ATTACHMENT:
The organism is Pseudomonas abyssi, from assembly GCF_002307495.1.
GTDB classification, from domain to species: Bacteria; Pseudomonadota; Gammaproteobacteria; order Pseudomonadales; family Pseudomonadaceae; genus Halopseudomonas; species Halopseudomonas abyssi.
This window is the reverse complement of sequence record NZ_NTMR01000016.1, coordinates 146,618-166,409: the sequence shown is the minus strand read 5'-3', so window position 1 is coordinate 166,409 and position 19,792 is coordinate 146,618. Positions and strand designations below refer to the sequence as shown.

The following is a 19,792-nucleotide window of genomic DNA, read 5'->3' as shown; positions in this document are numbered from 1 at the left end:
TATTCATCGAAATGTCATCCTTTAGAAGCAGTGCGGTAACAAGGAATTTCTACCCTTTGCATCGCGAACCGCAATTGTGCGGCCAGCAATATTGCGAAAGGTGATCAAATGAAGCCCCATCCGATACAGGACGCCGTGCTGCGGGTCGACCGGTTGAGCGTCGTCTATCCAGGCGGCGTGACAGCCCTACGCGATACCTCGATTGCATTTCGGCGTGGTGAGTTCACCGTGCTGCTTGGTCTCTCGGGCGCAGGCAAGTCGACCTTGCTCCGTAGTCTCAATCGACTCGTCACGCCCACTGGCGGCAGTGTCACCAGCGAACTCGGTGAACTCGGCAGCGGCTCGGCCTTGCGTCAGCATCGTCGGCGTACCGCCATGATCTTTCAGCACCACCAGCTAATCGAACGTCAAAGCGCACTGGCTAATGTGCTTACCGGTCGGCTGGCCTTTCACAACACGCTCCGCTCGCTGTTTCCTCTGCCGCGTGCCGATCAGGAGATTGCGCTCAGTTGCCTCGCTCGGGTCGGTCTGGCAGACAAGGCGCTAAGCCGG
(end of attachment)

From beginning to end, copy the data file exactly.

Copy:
The organism is Pseudomonas abyssi, from assembly GCF_002307495.1.
GTDB classification, from domain to species: Bacteria; Pseudomonadota; Gammaproteobacteria; order Pseudomonadales; family Pseudomonadaceae; genus Halopseudomonas; species Halopseudomonas abyssi.
This window is the reverse complement of sequence record NZ_NTMR01000016.1, coordinates 146,618-166,409: the sequence shown is the minus strand read 5'-3', so window position 1 is coordinate 166,409 and position 19,792 is coordinate 146,618. Positions and strand designations below refer to the sequence as shown.

The following is a 19,792-nucleotide window of genomic DNA, read 5'->3' as shown; positions in this document are numbered from 1 at the left end:
TATTCATCGAAATGTCATCCTTTAGAAGCAGTGCGGTAACAAGGAATTTCTACCCTTTGCATCGCGAACCGCAATTGTGCGGCCAGCAATATTGCGAAAGGTGATCAAATGAAGCCCCATCCGATACAGGACGCCGTGCTGCGGGTCGACCGGTTGAGCGTCGTCTATCCAGGCGGCGTGACAGCCCTACGCGATACCTCGATTGCATTTCGGCGTGGTGAGTTCACCGTGCTGCTTGGTCTCTCGGGCGCAGGCAAGTCGACCTTGCTCCGTAGTCTCAATCGACTCGTCACGCCCACTGGCGGCAGTGTCACCAGCGAACTCGGTGAACTCGGCAGCGGCTCGGCCTTGCGTCAGCATCGTCGGCGTACCGCCATGATCTTTCAGCACCACCAGCTAATCGAACGTCAAAGCGCACTGGCTAATGTGCTTACCGGTCGGCTGGCCTTTCACAACACGCTCCGCTCGCTGTTTCCTCTGCCGCGTGCCGATCAGGAGATTGCGCTCAGTTGCCTCGCTCGGGTCGGTCTGGCAGACAAGGCGCTAAGCCGG